Preprint Short Note Version 7 Preserved in Portico This version is not peer-reviewed

# Properties of the Robin's Inequality

Version 1 : Received: 24 February 2020 / Approved: 25 February 2020 / Online: 25 February 2020 (12:21:49 CET)
Version 2 : Received: 27 February 2020 / Approved: 27 February 2020 / Online: 27 February 2020 (10:49:49 CET)
Version 3 : Received: 10 March 2020 / Approved: 11 March 2020 / Online: 11 March 2020 (16:04:28 CET)
Version 4 : Received: 31 March 2020 / Approved: 2 April 2020 / Online: 2 April 2020 (18:25:32 CEST)
Version 5 : Received: 20 April 2020 / Approved: 22 April 2020 / Online: 22 April 2020 (09:48:30 CEST)
Version 6 : Received: 3 June 2020 / Approved: 4 June 2020 / Online: 4 June 2020 (13:22:40 CEST)
Version 7 : Received: 6 June 2020 / Approved: 8 June 2020 / Online: 8 June 2020 (10:31:19 CEST)

How to cite: Vega, F. Properties of the Robin's Inequality. Preprints 2020, 2020020379 (doi: 10.20944/preprints202002.0379.v7). Vega, F. Properties of the Robin's Inequality. Preprints 2020, 2020020379 (doi: 10.20944/preprints202002.0379.v7).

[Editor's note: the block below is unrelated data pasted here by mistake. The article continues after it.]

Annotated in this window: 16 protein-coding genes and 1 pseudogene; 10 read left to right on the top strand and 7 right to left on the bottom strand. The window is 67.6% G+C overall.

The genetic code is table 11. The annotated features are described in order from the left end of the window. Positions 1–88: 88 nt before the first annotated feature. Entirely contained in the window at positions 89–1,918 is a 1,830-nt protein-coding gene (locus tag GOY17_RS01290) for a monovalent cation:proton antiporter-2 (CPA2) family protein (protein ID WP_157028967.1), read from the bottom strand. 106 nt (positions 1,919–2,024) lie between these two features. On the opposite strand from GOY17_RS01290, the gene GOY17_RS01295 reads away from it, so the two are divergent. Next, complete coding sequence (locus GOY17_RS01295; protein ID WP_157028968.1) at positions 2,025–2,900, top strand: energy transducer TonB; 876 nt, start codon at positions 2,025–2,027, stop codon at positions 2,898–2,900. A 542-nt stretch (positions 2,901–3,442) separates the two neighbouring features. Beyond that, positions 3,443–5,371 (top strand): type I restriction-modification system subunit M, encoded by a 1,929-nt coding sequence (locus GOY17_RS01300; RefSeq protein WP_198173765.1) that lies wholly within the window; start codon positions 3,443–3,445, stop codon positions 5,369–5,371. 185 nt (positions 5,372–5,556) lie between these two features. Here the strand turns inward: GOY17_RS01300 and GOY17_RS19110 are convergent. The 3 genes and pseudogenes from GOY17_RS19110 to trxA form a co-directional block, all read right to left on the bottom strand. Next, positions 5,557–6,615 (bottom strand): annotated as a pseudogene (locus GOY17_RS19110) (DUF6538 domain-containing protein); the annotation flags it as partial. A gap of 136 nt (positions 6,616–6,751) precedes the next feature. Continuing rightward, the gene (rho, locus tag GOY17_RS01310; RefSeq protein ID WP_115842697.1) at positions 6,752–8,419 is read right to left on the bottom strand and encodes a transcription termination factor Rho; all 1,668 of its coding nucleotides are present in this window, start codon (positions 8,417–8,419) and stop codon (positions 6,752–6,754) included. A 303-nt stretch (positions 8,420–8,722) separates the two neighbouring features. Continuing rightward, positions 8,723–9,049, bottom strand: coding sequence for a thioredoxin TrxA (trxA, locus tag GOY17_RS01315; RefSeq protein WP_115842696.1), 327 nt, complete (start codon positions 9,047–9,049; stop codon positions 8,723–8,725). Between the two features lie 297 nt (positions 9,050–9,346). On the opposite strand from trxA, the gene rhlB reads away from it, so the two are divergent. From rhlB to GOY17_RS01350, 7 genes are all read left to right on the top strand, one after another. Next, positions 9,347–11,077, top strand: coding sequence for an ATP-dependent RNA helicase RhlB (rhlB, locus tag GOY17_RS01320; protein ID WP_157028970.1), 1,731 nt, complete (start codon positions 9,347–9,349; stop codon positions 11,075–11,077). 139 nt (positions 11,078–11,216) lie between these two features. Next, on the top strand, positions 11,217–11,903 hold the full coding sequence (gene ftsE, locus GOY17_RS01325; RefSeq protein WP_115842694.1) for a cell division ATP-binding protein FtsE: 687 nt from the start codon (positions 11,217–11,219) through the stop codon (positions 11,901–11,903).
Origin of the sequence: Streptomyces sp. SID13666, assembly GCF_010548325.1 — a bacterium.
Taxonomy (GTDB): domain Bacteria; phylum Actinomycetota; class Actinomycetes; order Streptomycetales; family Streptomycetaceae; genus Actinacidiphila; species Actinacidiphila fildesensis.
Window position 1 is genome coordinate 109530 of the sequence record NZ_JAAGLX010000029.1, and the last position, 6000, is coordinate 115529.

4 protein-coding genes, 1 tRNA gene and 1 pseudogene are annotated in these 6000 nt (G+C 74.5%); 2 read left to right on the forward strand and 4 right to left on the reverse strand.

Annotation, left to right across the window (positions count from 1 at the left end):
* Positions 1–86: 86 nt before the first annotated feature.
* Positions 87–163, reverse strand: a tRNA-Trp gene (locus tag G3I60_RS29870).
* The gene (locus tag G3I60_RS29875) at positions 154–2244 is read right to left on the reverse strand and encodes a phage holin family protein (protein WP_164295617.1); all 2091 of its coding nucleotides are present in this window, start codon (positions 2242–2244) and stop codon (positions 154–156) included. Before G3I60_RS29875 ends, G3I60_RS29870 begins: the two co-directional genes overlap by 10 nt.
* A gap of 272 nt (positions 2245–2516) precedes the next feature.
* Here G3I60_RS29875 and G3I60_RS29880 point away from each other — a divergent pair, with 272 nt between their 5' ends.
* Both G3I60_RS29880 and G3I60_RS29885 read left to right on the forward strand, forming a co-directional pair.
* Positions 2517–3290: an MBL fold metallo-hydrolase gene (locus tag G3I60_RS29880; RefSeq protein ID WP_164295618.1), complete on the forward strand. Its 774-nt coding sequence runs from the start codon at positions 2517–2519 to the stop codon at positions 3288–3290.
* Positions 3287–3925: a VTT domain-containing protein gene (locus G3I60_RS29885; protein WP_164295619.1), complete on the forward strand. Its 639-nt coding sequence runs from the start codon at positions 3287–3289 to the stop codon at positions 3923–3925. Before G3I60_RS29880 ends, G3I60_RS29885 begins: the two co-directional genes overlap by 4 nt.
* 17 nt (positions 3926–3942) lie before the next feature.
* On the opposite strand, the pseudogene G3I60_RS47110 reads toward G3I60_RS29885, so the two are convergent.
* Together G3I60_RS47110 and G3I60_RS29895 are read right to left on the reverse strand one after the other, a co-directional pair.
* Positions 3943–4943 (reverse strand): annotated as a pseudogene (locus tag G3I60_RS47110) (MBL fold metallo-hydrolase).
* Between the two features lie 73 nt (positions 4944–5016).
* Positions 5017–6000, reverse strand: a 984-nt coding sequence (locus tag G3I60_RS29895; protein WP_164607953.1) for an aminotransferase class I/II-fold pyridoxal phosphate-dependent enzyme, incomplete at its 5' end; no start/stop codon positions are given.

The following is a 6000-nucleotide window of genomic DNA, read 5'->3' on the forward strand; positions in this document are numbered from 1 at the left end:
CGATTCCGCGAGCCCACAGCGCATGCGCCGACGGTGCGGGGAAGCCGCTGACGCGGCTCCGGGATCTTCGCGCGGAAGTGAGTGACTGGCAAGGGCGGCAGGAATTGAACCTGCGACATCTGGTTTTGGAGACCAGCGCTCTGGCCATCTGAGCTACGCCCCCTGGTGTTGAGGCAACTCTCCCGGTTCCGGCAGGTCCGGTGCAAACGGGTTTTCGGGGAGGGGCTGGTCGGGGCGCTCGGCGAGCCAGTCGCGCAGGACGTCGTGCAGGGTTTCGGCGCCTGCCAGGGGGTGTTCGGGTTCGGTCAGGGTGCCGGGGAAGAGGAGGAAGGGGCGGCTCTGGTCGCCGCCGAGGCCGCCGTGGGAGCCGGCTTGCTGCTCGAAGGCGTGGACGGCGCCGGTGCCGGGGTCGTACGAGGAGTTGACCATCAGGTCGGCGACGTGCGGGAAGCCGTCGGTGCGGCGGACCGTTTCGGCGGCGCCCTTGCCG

## Abstract

In mathematics, the Riemann hypothesis is a conjecture that the Riemann zeta function has its zeros only at the negative even integers and complex numbers with real part $\frac{1}{2}$. Many consider it to be the most important unsolved problem in pure mathematics. The Robin's inequality consists in $\sigma(n) < e^{\gamma } \times n \times \ln \ln n$ where $\sigma(n)$ is the divisor function and $\gamma \approx 0.57721$ is the Euler-Mascheroni constant. The Robin's inequality is true for every natural number $n > 5040$ if and only if the Riemann hypothesis is true. We prove the Robin's inequality is true for every natural number $n > 5040$ when $n$ is not divisible by any prime number $q_{m} \leq 113$. In addition, the Robin's inequality is true for every natural number $n = 113^{k} \times n' > 5040$ over an integer $k \geq 1$ when $(\ln n')^{\beta} \leq \ln n$, such that $\beta = \frac{113}{112}$ and $n'$ is not divisible by $113$.

## Subject Areas

number theory; inequality; divisor; prime

Comment 1
Commenter: Frank Vega
Commenter's Conflict of Interests: Author
Comment: I have assumed in the previous version that the Goldbach's conjecture were true, because this won't have an infinite number of counterexamples. However, this assumption  have not been precisely proved yet. For that reason, we removed and changed the abstract and content of the paper.
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